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Diversity in bacterium-host interactions within the species Helicobacter heilmannii sensu stricto

Myrthe Joosten (UGent) , Caroline Blaecher (UGent) , Bram Flahou (UGent) , Richard Ducatelle (UGent) , Freddy Haesebrouck (UGent) and Annemieke Smet (UGent)
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Abstract
Helicobacter (H.) heilmannii sensu stricto (s.s.) is a zoonotic bacterium that naturally colonizes the stomach of dogs and cats. In humans, this microorganism has been associated with gastritis, peptic ulcer disease and mucosa associated lymphoid tissue (MALT) lymphoma. Little information is available about the pathogenesis of H. heilmannii s.s. infections in humans and it is unknown whether differences in virulence exist within this species. Therefore, a Mongolian gerbil model was used to study bacterium-host interactions of 9 H. heilmannii s.s. strains. The colonization ability of the strains, the intensity of gastritis and gene expression of various inflammatory cytokines in the stomach were determined at 9 weeks after experimental infection. The induction of an antrum-dominant chronic active gastritis with formation of lymphocytic aggregates was shown for 7 strains. High-level antral colonization was seen for 4 strains, while colonization of 4 other strains was more restricted and one strain was not detected in the stomach at 9 weeks post infection. All strains inducing a chronic active gastritis caused an up-regulation of the pro-inflammatory cytokine IL-1 beta in the antrum. A reduced antral expression of H+/K+ ATPase was seen in the stomach after infection with 3 highly colonizing strains and 2 highly colonizing strains caused an increased gastrin expression in the fundus. In none of the H. heilmannii s.s.-infected groups, IFN-gamma expression was up-regulated. This study demonstrates diversity in bacterium-host interactions within the species H. heilmannii s.s. and that the pathogenesis of gastric infections with this microorganism is not identical to that of an H. pylori infection.
Keywords
PYLORI INFECTION, MONGOLIAN GERBILS, HUMAN GASTRIC-MUCOSA, IMMUNE-RESPONSE, GENE-EXPRESSION, CELL RESPONSES, ACID-SECRETION, SPP. INFECTION, MALT LYMPHOMA, CATS

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Chicago
Joosten, Myrthe, Caroline Blaecher, Bram Flahou, Richard Ducatelle, Freddy Haesebrouck, and Annemieke Smet. 2013. “Diversity in Bacterium-host Interactions Within the Species Helicobacter Heilmannii Sensu Stricto.” Veterinary Research 44.
APA
Joosten, M., Blaecher, C., Flahou, B., Ducatelle, R., Haesebrouck, F., & Smet, A. (2013). Diversity in bacterium-host interactions within the species Helicobacter heilmannii sensu stricto. VETERINARY RESEARCH, 44.
Vancouver
1.
Joosten M, Blaecher C, Flahou B, Ducatelle R, Haesebrouck F, Smet A. Diversity in bacterium-host interactions within the species Helicobacter heilmannii sensu stricto. VETERINARY RESEARCH. 2013;44.
MLA
Joosten, Myrthe, Caroline Blaecher, Bram Flahou, et al. “Diversity in Bacterium-host Interactions Within the Species Helicobacter Heilmannii Sensu Stricto.” VETERINARY RESEARCH 44 (2013): n. pag. Print.
@article{4115235,
  abstract     = {Helicobacter (H.) heilmannii sensu stricto (s.s.) is a zoonotic bacterium that naturally colonizes the stomach of dogs and cats. In humans, this microorganism has been associated with gastritis, peptic ulcer disease and mucosa associated lymphoid tissue (MALT) lymphoma. Little information is available about the pathogenesis of H. heilmannii s.s. infections in humans and it is unknown whether differences in virulence exist within this species. Therefore, a Mongolian gerbil model was used to study bacterium-host interactions of 9 H. heilmannii s.s. strains. The colonization ability of the strains, the intensity of gastritis and gene expression of various inflammatory cytokines in the stomach were determined at 9 weeks after experimental infection. The induction of an antrum-dominant chronic active gastritis with formation of lymphocytic aggregates was shown for 7 strains. High-level antral colonization was seen for 4 strains, while colonization of 4 other strains was more restricted and one strain was not detected in the stomach at 9 weeks post infection. All strains inducing a chronic active gastritis caused an up-regulation of the pro-inflammatory cytokine IL-1 beta in the antrum. A reduced antral expression of H+/K+ ATPase was seen in the stomach after infection with 3 highly colonizing strains and 2 highly colonizing strains caused an increased gastrin expression in the fundus. In none of the H. heilmannii s.s.-infected groups, IFN-gamma expression was up-regulated. This study demonstrates diversity in bacterium-host interactions within the species H. heilmannii s.s. and that the pathogenesis of gastric infections with this microorganism is not identical to that of an H. pylori infection.},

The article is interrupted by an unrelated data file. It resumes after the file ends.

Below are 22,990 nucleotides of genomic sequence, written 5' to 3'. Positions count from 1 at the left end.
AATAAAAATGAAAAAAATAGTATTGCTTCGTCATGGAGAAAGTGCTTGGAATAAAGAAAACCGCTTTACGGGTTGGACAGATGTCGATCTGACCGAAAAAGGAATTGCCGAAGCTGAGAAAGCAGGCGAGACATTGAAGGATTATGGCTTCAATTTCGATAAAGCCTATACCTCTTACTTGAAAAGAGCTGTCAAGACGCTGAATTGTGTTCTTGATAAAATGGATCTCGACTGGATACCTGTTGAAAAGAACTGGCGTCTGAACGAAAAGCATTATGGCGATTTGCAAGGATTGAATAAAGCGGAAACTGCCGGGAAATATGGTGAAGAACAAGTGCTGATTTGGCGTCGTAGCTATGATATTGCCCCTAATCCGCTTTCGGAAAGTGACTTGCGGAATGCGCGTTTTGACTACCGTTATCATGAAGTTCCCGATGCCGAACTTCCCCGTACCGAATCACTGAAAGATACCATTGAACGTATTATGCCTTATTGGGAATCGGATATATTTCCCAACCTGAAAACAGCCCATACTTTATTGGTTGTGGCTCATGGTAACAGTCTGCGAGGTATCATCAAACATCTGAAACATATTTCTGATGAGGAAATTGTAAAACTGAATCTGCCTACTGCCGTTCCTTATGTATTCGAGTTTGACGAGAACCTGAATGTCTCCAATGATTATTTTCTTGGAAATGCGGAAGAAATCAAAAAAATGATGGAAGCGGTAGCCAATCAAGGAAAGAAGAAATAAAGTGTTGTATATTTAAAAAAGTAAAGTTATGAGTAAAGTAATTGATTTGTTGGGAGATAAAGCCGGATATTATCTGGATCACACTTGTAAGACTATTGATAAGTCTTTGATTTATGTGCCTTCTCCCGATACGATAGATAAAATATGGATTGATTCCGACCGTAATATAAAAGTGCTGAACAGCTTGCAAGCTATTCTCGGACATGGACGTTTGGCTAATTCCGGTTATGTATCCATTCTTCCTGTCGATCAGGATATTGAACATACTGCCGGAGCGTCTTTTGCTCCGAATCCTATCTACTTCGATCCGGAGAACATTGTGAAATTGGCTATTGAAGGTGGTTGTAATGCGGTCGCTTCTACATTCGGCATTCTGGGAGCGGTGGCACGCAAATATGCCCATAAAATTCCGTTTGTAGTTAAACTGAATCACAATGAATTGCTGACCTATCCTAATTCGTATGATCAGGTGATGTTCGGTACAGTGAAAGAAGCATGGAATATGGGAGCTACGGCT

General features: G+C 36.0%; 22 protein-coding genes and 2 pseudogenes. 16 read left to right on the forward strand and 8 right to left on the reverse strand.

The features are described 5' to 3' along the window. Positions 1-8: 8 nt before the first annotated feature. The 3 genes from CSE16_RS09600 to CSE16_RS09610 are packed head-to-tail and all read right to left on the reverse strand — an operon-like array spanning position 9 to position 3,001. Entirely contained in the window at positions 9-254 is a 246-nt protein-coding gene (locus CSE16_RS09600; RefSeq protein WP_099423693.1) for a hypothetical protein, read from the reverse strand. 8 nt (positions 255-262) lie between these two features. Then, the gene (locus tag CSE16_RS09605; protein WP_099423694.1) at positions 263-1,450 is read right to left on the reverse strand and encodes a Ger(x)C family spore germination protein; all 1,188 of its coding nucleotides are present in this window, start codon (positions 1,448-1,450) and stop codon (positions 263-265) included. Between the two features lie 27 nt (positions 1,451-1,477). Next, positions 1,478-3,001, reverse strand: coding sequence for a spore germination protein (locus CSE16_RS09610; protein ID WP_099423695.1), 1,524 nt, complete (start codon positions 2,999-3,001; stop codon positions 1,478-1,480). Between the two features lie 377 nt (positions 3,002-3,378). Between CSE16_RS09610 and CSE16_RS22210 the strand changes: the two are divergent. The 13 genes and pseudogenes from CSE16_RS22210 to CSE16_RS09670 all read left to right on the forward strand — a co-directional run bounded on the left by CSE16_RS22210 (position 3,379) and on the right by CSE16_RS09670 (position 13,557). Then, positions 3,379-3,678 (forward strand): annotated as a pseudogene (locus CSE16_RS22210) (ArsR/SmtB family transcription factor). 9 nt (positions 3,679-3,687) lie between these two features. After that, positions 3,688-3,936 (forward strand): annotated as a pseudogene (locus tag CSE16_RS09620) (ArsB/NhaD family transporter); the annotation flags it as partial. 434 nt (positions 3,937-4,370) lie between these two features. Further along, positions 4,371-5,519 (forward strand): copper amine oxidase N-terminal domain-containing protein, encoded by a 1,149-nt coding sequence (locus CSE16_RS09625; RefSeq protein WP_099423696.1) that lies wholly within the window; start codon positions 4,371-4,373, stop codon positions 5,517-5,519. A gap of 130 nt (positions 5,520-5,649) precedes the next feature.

articleno    = {65},
  author       = {Joosten, Myrthe and Blaecher, Caroline and Flahou, Bram and Ducatelle, Richard and Haesebrouck, Freddy and Smet, Annemieke},
  issn         = {0928-4249},
  journal      = {VETERINARY RESEARCH},
  keywords     = {PYLORI INFECTION,MONGOLIAN GERBILS,HUMAN GASTRIC-MUCOSA,IMMUNE-RESPONSE,GENE-EXPRESSION,CELL RESPONSES,ACID-SECRETION,SPP. INFECTION,MALT LYMPHOMA,CATS},
  language     = {eng},
  pages        = {10},
  title        = {Diversity in bacterium-host interactions within the species Helicobacter heilmannii sensu stricto},
  url          = {http://dx.doi.org/10.1186/1297-9716-44-65},
  volume       = {44},
  year         = {2013},
}

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